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Daniel Murphy responded graciously on Thursday to critics who blasted the Mets second baseman for taking time off for the birth of his son, saying his paternity leave was the right decision for his family.
"I can only speak from my experience — a father seeing his wife — she was completely finished. I mean, she was done. She had surgery and she was wiped. Having me there I think helped a lot, to take some of the load off," Murphy told reporters before playing against the Nationals on Thursday. "You discuss it with your spouse and you find out what works best for your family."
Several sports radio jocks criticized Murphy for taking the three-day paternity leave allowed by Major League Baseball, and missing the first two games of the season.
"Go see the baby be born and come back. You're a Major League Baseball player. You can hire a nurse to take care of the baby if your wife needs help,” said radio host Mike Francesca, who called paternity leave a "scam,” and a “gimmick.”
Former NFL quarterback Boomer Eliason said on his radio show that he would have insisted his wife schedule a medically unnecessary C-section before the season began.
"Quite frankly I would've said 'C-section before the season starts. I need to be at opening day. I'm sorry, this is what makes our money, this is how we're going to live our life, this is going to give our child every opportunity to be a success in life. I'll be able to afford any college I want to send my kid to because I'm a baseball player,'" Esiason said Wednesday.
Murphy said he was aware of the controversy.
"I got a couple of text messages about it, so I'm not going to sit here and lie and say I didn't hear about it," Murphy said. "But that's the awesome part about being blessed, about being a parent, is you get that choice. My wife and I discussed it, and we felt the best thing for our family was for me to try to stay."
Murphy's son, Noah, was born via C-section on Monday. He was breech so they knew he'd be a C-section, Murphy said; when his wife went into labor, she held out for 12 hours so that he could make it back to Florida for the birth.
"She is too good of a woman for me," Murphy said. "It was a humbling process to see how well she handled it."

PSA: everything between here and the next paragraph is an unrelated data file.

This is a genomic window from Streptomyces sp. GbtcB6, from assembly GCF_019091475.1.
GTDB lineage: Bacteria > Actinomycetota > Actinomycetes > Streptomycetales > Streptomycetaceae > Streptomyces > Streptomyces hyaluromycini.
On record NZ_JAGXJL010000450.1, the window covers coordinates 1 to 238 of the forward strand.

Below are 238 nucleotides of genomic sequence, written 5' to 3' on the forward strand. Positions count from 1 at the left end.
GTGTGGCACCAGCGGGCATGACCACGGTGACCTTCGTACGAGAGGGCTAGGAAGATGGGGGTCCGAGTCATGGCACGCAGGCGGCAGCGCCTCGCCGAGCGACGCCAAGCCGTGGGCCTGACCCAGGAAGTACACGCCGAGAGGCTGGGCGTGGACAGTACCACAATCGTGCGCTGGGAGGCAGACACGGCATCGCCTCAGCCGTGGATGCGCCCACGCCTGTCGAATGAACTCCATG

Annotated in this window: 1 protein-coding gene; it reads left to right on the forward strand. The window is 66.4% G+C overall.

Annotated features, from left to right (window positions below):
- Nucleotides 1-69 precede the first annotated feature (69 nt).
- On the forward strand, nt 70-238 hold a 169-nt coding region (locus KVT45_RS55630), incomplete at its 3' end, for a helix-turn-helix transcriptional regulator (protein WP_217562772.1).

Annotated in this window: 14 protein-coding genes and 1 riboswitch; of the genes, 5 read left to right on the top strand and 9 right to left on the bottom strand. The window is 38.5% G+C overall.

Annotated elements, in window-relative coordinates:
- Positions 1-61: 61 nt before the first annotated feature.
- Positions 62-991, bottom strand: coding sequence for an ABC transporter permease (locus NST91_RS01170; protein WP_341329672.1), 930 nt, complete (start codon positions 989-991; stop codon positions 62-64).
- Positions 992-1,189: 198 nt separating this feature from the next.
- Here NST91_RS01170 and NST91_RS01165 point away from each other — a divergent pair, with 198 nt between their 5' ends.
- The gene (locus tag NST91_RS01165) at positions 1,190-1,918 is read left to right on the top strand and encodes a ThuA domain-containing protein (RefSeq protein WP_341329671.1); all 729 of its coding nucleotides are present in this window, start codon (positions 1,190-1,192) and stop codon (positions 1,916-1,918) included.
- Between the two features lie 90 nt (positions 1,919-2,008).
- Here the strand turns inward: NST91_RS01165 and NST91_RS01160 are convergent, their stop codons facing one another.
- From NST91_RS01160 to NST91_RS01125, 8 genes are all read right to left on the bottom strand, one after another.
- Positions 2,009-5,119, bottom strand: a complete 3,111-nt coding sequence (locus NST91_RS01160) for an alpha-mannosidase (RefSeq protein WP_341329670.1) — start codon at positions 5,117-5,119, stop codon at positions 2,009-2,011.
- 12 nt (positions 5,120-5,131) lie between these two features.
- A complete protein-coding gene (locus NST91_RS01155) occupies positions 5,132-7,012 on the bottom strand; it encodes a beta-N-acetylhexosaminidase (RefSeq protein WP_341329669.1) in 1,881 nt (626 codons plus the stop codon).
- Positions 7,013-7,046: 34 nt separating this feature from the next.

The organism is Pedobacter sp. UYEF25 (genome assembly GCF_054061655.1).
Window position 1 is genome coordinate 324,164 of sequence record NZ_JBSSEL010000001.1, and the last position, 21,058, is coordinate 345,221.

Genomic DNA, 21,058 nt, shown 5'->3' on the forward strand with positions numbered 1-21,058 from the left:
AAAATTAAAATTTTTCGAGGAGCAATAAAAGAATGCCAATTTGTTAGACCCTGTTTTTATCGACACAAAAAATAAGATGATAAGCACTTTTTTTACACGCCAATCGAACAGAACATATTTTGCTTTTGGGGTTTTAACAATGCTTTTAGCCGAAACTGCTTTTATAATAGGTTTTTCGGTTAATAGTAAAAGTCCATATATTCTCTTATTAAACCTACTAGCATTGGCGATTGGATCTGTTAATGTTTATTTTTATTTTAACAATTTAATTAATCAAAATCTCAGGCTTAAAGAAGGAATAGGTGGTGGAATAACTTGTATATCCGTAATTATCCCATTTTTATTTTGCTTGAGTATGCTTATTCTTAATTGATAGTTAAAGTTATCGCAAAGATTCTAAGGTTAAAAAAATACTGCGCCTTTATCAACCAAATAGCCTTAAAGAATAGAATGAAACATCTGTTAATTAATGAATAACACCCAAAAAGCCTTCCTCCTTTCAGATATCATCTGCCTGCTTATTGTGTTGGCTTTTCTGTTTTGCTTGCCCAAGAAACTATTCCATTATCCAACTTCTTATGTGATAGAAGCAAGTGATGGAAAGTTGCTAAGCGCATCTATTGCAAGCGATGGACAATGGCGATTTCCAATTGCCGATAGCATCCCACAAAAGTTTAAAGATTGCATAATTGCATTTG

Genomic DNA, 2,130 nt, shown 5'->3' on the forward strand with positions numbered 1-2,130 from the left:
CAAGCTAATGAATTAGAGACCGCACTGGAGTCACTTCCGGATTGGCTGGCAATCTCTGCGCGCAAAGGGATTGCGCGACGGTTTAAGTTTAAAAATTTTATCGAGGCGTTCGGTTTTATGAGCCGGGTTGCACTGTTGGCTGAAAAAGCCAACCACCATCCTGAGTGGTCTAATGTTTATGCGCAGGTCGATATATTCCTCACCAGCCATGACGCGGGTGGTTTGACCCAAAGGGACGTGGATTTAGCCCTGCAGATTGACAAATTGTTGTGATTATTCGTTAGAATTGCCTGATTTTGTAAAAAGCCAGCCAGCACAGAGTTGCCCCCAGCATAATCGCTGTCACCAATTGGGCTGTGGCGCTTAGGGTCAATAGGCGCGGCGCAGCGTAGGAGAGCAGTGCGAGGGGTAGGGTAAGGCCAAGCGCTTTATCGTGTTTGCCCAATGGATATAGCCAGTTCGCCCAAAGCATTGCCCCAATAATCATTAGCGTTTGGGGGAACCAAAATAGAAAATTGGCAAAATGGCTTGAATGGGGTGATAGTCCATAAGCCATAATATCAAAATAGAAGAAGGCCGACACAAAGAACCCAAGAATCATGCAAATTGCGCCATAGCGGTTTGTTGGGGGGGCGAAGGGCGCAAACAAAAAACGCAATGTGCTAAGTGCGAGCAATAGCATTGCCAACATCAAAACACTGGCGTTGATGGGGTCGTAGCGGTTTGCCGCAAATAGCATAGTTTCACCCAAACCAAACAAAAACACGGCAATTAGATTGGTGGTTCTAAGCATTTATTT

Mets manager Terry Collins said he supported Murphy, who incidentally missed just one game last season, fewer than anyone else on the team.
"First of all, if you're accusing Dan Murphy of not wanting to play — this guy played 161 games last year. Wore himself out. Played with all sorts of discomfort. The man had his first child. He is allowed to be there. The rules state that he can be there, so he went. There is nothing against it. There's nothing wrong with it," Collins told the New York Daily News.
The public seems to be siding with Team Murphy. More than 34,000 people weighed in on a TODAY.com survey, and 96 percent said the baseball player did the right thing by taking paternity leave. On the New York Daily News website, 87 percent said Francesca was "over the line" for questioning Murphy's paternity leave.
The support for Murphy shows attitudes toward family leave have shifted dramatically in recent years, says Ellen Galinsky, president of the Families and Work Institute in New York.
“Men want to be more involved with their children—young men particularly,” she says. (Murphy just turned 29 on April 1.) “There is a sea change in men not wanting to be stick figures in their child’s lives — wanting to be in their lives, and doing it.”
Women still spend more time with children than men do, but studies show the gap is shrinking, Galinksy says.
Murphy’s decision to take his full three-day paternity leave reflects “a change that’s here to stay,” Galinsky says. The U.S. government has not been entirely friendly to family leave, however. Under federal law, men are now entitled to the same 12 weeks of unpaid leave as women. But the U.S. remains one of only four countries in the world that do not mandate paid family leave. (The others are Liberia, Papua New Guinea, and Swaziland.)
Individual states are allowed to establish more generous terms if they choose to, but only three states—California, New Jersey, and Rhode Island—offer paid family and medical leave.
And paternity leave is still a troubling issue for many men, who often worry about what effect it might have on their careers. While the Mets were supportive of Murphy's decision, the outside criticism may end up hurting his career.
Outside the elite world of professional sports, many men say they feel they’re being pushed harder at work, while their wages stagnate and the boundaries between work and family life are blurring. Men who take family leave often fear being stigmatized at work. Studies show that fathers actually work significantly more hours per week than men without children. Fathers say they work longer because the extra money is important for their families.
The problem of work-family conflict is worst for men who believe flexibility will hurt their chances of advancement, and whose superiors make it difficult for them to respond to family emergencies and change their schedules on short notice, researchers say.
Men face an impossible ideal, a “male mystique” that puts demands on fathers that they can’t possibly meet, Galinsky says. Men, in other words, like women, are now experiencing the pressure to have it all.
For his part, Murphy seemed thrilled, if exhausted, by his new role as father: "It is exhilarating. It was an awesome occasion to see the birth of your son."